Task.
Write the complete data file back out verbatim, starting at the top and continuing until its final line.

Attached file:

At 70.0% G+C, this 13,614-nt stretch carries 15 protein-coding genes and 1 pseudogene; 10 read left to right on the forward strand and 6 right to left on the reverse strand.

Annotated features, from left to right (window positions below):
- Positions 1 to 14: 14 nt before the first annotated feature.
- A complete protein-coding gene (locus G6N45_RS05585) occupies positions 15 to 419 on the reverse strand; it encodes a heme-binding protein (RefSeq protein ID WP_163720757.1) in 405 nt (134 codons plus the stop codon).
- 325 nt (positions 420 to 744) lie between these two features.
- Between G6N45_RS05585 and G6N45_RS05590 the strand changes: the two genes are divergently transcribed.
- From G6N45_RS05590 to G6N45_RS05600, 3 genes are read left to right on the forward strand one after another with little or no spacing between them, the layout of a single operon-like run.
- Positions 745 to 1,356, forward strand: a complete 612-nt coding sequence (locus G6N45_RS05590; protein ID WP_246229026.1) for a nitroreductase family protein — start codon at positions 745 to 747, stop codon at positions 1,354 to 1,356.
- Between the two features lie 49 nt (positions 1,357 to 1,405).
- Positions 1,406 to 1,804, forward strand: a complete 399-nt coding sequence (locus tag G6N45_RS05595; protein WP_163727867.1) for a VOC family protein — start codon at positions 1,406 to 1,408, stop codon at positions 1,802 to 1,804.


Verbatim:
At 70.0% G+C, this 13,614-nt stretch carries 15 protein-coding genes and 1 pseudogene; 10 read left to right on the forward strand and 6 right to left on the reverse strand.

Annotated features, from left to right (window positions below):
- Positions 1 to 14: 14 nt before the first annotated feature.
- A complete protein-coding gene (locus G6N45_RS05585) occupies positions 15 to 419 on the reverse strand; it encodes a heme-binding protein (RefSeq protein ID WP_163720757.1) in 405 nt (134 codons plus the stop codon).
- 325 nt (positions 420 to 744) lie between these two features.
- Between G6N45_RS05585 and G6N45_RS05590 the strand changes: the two genes are divergently transcribed.
- From G6N45_RS05590 to G6N45_RS05600, 3 genes are read left to right on the forward strand one after another with little or no spacing between them, the layout of a single operon-like run.
- Positions 745 to 1,356, forward strand: a complete 612-nt coding sequence (locus G6N45_RS05590; protein ID WP_246229026.1) for a nitroreductase family protein — start codon at positions 745 to 747, stop codon at positions 1,354 to 1,356.
- Between the two features lie 49 nt (positions 1,357 to 1,405).
- Positions 1,406 to 1,804, forward strand: a complete 399-nt coding sequence (locus tag G6N45_RS05595; protein WP_163727867.1) for a VOC family protein — start codon at positions 1,406 to 1,408, stop codon at positions 1,802 to 1,804.